If this week's series in Raleigh's News & Observer isn't making it clear that North Carolina has a long way to go in finding solutions for persons with mental health problems, developmental disabilities and substance abuse issues, yesterday's forum for candidates seeking the offices of Governor and Lieutenant Governor did the trick.
The event was sponsored by The Coalition — a group of state advocacy organizations that fights for reform in these important areas. It attracted eight out of the 10 major candidates for the state's top two offices. Thanks to the Association for Retarded Citizen's (ARC-NC) high energy lobbyist/blogger, Julia Leggett, you can read summary descriptions of each of the candidates' presentations at the ARC of North Carolina Policy Blog.
Between my colleague, Chris Fitzsimon and I, we were able to attend most of the presentations — with Chris taking the morning shift and me the afternoon. In general, one would have to say that the candidates were somewhat less than inspiring.
As Chris notes in today's edition of the Fitzsimon File,
[E]arly presentations were less than reassuring, filled more with clichés and slogans than displays of meaningful understanding of the system’s problems, much less solutions to them.
Little changed during my p.m. shift in which I caught the presentations of gubernatorial candidates Beverly Perdue, Richard Moore and Dennis Nielsen, as well as Lite Guv wannabe, Walter Dalton.
While all four did their utmost to show how sincere they were and how much they cared about the issues, one couldn't help but get the distinct impression that none of them really has any kind of specific blueprint for fixing the current mess — much less the courage to talk about spending more money or, God forbid, calling upon North Carolinians to make some actual sacrifices in the interest of caring for some of our most vulnerable citizens.
On the Perdue vs. Moore front, there was little in the way of big news or new ideas. Both candidates talked about the specific solutions they'd like to bring about — better, more comprehensive services, more honesty, better use of existing resources, etc…, but neither seemed interested in linking their ideas to any kind broader societal view or philosophy. Both opted instead for what might be described as a technocratic approach.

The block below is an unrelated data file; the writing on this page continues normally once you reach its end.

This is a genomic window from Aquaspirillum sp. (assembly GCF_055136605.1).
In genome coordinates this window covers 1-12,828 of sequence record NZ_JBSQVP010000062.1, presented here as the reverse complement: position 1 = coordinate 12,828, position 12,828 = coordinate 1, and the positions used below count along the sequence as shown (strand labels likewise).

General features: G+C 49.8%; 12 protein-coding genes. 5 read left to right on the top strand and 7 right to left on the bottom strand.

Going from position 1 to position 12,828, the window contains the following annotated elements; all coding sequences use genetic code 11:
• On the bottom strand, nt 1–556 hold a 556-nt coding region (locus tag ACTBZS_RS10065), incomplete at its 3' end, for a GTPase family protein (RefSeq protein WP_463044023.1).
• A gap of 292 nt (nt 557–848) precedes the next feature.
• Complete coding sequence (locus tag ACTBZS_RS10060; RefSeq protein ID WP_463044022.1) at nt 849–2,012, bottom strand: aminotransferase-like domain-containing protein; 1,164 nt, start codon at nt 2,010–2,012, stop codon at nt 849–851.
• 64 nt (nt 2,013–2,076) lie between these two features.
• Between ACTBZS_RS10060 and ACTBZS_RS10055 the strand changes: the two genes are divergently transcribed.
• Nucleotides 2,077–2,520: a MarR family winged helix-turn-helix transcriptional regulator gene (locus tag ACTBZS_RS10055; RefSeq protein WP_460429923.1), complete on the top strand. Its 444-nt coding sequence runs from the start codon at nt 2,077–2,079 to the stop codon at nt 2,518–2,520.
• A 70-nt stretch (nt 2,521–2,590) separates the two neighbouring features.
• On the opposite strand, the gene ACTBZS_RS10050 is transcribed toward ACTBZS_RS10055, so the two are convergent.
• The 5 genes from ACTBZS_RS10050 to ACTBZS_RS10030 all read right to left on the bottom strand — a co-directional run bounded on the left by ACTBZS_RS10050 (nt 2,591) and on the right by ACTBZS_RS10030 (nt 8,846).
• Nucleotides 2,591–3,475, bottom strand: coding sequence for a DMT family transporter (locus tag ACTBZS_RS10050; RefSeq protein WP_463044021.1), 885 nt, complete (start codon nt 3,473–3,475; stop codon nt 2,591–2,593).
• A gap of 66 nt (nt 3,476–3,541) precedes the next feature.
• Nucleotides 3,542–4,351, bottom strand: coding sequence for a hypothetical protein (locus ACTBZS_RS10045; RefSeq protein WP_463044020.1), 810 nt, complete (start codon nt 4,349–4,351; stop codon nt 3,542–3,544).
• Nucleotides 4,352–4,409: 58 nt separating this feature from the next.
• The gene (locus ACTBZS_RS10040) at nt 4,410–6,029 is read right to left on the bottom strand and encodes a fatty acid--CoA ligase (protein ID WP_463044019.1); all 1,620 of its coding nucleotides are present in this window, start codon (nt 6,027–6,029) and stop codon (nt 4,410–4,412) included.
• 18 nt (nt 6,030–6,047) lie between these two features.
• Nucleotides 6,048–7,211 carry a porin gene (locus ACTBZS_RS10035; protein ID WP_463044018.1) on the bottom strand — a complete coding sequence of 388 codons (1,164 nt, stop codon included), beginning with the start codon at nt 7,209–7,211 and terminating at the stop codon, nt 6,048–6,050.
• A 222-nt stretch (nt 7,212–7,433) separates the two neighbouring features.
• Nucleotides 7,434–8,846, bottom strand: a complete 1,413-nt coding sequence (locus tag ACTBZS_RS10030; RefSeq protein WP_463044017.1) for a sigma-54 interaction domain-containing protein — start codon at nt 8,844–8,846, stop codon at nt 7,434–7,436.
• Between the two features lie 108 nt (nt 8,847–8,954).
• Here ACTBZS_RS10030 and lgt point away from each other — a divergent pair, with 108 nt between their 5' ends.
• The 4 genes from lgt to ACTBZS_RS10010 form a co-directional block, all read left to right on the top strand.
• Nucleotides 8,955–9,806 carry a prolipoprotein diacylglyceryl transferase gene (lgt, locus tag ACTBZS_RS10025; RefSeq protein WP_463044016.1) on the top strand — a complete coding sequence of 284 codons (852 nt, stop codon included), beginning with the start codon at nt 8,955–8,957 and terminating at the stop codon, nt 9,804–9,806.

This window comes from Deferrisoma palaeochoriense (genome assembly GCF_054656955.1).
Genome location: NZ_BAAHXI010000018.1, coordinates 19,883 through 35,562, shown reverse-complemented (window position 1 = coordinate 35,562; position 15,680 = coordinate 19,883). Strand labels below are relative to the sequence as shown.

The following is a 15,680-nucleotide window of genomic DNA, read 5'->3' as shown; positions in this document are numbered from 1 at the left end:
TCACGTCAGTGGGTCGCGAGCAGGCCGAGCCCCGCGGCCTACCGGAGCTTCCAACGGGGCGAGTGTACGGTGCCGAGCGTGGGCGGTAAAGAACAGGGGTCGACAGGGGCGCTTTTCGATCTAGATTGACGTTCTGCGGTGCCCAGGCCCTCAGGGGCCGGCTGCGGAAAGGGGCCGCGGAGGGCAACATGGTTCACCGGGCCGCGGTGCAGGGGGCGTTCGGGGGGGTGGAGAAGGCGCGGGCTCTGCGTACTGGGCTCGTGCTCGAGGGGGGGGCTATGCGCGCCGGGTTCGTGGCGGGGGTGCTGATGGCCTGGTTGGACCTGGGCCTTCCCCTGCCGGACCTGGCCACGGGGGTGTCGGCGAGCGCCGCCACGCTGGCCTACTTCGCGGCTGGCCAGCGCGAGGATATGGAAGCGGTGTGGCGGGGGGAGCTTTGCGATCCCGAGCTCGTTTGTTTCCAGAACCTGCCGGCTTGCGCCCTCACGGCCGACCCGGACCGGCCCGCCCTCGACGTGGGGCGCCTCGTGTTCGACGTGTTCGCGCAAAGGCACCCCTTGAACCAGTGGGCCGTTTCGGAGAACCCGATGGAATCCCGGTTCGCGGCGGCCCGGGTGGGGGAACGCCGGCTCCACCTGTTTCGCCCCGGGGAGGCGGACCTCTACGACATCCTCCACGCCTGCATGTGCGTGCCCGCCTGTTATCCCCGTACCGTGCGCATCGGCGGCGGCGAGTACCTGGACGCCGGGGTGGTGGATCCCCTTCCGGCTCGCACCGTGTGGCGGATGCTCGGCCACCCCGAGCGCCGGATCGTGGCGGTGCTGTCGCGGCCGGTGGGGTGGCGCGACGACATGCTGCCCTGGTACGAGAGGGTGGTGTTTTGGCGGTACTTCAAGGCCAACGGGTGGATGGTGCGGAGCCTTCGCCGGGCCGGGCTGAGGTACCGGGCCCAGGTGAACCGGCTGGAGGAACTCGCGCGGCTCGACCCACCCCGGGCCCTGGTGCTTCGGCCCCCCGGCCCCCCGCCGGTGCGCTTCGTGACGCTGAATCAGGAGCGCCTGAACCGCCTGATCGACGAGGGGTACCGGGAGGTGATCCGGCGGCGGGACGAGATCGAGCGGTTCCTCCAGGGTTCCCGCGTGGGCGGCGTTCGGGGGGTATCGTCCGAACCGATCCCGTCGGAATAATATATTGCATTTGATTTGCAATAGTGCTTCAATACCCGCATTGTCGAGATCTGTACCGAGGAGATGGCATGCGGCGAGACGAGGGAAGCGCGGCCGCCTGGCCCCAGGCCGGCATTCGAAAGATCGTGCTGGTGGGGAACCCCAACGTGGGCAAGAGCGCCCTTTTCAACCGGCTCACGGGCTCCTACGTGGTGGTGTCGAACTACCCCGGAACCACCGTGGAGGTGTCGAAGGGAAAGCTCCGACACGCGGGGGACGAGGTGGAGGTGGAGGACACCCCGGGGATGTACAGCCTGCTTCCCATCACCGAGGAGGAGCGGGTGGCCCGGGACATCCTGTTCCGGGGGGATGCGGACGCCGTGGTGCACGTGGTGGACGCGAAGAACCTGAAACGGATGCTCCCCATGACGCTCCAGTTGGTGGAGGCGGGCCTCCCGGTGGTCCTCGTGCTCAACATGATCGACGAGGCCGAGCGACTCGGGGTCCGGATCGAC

Perdue's high point probably came when she talked about integrating mental and physical health systems into what she called a "medical, mental health home." The low point occurred when absolved herself of any responsibility for the current mess even though she's presided over the Senate for the past seven years and headed the appropriations process for years before that. When asked about her involvement in the current system, she said she wished folks in attendance would "call the Governor and tell him I'm a part of it." As someone who claims to have written "her own job description," Perdue would have been more convincing here if she'd just accepted her share of the blame for, if nothing else, not speaking out against the current system.
Moore was at his best when talking about his past experience as an administrator and strategies for fixing broken public systems and when he spoke forcefully about the state's need for affordable housing and in favor of a dedicated revenue stream for the N.C. Housing Trust Fund. At other times, however, he evidenced a distressing (if undisguised) lack of familiarity with some specific topics. At one point, he completely punted on a question about what we need to do about our systems for folks with developmental disabilities. The next time he speaks at such a forum, he'd probably do well to spend a little more time prepping on the substance of the issues that concern his audience.
The bottom line: Those who care about these issues (and it ought to be all of us) need to raise a lot more heck before state policymakers are going to take them as seriously as they need to. Let's hope yesterday's forum was the start of such an effort.
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